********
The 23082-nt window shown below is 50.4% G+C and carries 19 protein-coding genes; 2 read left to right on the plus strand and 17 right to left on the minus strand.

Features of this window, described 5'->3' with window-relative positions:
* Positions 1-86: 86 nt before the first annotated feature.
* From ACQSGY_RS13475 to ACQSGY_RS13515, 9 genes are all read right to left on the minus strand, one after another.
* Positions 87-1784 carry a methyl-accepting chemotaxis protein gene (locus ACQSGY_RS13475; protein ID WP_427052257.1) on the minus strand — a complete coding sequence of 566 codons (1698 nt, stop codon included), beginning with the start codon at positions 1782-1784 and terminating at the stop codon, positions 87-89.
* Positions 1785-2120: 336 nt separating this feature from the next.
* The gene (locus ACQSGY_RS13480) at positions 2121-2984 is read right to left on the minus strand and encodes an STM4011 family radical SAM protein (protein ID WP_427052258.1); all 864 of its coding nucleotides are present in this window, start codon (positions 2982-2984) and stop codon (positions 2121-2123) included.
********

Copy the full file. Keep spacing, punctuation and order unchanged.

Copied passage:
The 23082-nt window shown below is 50.4% G+C and carries 19 protein-coding genes; 2 read left to right on the plus strand and 17 right to left on the minus strand.

Features of this window, described 5'->3' with window-relative positions:
* Positions 1-86: 86 nt before the first annotated feature.
* From ACQSGY_RS13475 to ACQSGY_RS13515, 9 genes are all read right to left on the minus strand, one after another.
* Positions 87-1784 carry a methyl-accepting chemotaxis protein gene (locus ACQSGY_RS13475; protein ID WP_427052257.1) on the minus strand — a complete coding sequence of 566 codons (1698 nt, stop codon included), beginning with the start codon at positions 1782-1784 and terminating at the stop codon, positions 87-89.
* Positions 1785-2120: 336 nt separating this feature from the next.
* The gene (locus ACQSGY_RS13480) at positions 2121-2984 is read right to left on the minus strand and encodes an STM4011 family radical SAM protein (protein ID WP_427052258.1); all 864 of its coding nucleotides are present in this window, start codon (positions 2982-2984) and stop codon (positions 2121-2123) included.